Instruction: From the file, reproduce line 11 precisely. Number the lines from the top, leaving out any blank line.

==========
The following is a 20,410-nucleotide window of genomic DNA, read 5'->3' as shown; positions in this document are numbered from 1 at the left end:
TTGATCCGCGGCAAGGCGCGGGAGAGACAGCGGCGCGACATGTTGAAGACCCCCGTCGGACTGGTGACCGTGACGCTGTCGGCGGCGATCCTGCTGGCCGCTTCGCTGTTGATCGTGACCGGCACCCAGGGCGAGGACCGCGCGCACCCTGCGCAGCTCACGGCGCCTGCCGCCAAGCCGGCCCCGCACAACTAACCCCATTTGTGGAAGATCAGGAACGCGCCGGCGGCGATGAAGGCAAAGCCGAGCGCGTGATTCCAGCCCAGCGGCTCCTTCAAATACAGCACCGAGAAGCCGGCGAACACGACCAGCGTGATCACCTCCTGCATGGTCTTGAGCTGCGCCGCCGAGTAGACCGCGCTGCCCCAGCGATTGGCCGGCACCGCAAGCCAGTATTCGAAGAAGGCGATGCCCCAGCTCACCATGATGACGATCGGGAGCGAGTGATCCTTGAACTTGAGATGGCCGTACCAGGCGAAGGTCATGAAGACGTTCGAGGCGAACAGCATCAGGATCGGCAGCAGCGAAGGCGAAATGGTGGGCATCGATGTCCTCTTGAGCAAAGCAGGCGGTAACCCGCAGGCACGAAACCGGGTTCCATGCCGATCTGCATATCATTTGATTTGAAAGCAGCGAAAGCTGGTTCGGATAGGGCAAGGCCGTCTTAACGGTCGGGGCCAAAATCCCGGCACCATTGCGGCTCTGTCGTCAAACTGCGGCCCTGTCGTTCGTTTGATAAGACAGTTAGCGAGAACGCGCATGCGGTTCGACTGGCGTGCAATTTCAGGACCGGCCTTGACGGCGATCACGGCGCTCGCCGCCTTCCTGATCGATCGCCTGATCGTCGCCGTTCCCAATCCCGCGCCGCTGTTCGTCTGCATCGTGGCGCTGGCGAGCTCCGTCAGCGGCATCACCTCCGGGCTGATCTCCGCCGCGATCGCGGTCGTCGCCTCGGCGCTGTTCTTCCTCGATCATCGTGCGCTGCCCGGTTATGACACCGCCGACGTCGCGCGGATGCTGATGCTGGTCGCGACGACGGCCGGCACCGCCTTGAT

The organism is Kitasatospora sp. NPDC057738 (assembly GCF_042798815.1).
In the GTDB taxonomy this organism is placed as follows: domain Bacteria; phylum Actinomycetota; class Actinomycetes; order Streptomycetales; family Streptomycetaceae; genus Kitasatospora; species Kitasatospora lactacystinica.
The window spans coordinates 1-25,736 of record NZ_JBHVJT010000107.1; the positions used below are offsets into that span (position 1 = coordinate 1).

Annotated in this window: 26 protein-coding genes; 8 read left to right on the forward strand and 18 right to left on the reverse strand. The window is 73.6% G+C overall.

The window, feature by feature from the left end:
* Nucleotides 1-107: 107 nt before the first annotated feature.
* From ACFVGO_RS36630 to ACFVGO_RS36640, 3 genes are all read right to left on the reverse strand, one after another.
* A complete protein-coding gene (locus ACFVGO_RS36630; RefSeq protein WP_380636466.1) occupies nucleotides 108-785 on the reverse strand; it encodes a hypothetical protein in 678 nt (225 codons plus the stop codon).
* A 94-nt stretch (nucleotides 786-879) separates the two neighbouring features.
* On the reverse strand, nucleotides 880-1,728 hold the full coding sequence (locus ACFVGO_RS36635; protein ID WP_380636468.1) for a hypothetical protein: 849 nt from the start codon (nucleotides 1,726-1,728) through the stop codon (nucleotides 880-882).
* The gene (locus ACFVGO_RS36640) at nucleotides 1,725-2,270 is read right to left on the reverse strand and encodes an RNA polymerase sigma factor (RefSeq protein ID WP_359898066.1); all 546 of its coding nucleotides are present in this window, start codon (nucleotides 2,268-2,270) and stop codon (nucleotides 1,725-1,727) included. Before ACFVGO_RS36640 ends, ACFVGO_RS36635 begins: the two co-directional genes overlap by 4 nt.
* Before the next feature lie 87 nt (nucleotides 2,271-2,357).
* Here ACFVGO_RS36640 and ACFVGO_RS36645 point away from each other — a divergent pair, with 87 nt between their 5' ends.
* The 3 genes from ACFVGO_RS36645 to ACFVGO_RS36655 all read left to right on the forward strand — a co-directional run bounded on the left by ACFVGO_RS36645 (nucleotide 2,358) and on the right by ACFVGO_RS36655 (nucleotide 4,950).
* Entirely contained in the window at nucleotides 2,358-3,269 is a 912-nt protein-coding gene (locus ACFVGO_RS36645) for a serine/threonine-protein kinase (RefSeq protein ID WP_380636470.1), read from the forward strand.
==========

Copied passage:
* A 94-nt stretch (nucleotides 786-879) separates the two neighbouring features.